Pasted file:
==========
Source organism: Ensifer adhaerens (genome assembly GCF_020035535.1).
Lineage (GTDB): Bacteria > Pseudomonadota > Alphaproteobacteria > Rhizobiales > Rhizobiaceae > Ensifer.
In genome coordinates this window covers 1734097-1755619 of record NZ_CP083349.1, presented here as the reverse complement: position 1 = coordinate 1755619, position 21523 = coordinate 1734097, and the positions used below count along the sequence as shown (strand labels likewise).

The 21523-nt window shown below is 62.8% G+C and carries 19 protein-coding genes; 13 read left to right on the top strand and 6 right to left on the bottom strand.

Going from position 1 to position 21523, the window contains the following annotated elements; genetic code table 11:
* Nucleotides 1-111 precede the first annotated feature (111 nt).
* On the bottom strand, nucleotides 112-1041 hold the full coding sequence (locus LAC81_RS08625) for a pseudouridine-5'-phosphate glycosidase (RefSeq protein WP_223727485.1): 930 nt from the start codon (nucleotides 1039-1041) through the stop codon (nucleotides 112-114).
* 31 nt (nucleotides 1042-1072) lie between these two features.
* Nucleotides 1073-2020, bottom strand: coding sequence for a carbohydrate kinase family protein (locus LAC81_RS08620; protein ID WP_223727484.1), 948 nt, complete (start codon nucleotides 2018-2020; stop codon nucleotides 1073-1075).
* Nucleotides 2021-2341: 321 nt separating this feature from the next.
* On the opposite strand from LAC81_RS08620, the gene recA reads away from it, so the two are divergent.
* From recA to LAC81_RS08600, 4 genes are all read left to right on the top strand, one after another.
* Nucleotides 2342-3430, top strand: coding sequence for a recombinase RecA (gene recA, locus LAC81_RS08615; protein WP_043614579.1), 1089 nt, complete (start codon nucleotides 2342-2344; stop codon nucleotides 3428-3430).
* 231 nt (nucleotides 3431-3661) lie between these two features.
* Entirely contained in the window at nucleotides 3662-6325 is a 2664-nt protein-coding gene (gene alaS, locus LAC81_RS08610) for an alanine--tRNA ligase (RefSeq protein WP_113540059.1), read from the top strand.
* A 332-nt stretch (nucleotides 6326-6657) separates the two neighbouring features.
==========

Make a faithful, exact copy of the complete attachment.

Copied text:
Source organism: Ensifer adhaerens (genome assembly GCF_020035535.1).
Lineage (GTDB): Bacteria > Pseudomonadota > Alphaproteobacteria > Rhizobiales > Rhizobiaceae > Ensifer.
In genome coordinates this window covers 1734097-1755619 of record NZ_CP083349.1, presented here as the reverse complement: position 1 = coordinate 1755619, position 21523 = coordinate 1734097, and the positions used below count along the sequence as shown (strand labels likewise).

The 21523-nt window shown below is 62.8% G+C and carries 19 protein-coding genes; 13 read left to right on the top strand and 6 right to left on the bottom strand.

Going from position 1 to position 21523, the window contains the following annotated elements; genetic code table 11:
* Nucleotides 1-111 precede the first annotated feature (111 nt).
* On the bottom strand, nucleotides 112-1041 hold the full coding sequence (locus LAC81_RS08625) for a pseudouridine-5'-phosphate glycosidase (RefSeq protein WP_223727485.1): 930 nt from the start codon (nucleotides 1039-1041) through the stop codon (nucleotides 112-114).
* 31 nt (nucleotides 1042-1072) lie between these two features.
* Nucleotides 1073-2020, bottom strand: coding sequence for a carbohydrate kinase family protein (locus LAC81_RS08620; protein ID WP_223727484.1), 948 nt, complete (start codon nucleotides 2018-2020; stop codon nucleotides 1073-1075).
* Nucleotides 2021-2341: 321 nt separating this feature from the next.
* On the opposite strand from LAC81_RS08620, the gene recA reads away from it, so the two are divergent.
* From recA to LAC81_RS08600, 4 genes are all read left to right on the top strand, one after another.
* Nucleotides 2342-3430, top strand: coding sequence for a recombinase RecA (gene recA, locus LAC81_RS08615; protein WP_043614579.1), 1089 nt, complete (start codon nucleotides 2342-2344; stop codon nucleotides 3428-3430).
* 231 nt (nucleotides 3431-3661) lie between these two features.
* Entirely contained in the window at nucleotides 3662-6325 is a 2664-nt protein-coding gene (gene alaS, locus LAC81_RS08610) for an alanine--tRNA ligase (RefSeq protein WP_113540059.1), read from the top strand.
* A 332-nt stretch (nucleotides 6326-6657) separates the two neighbouring features.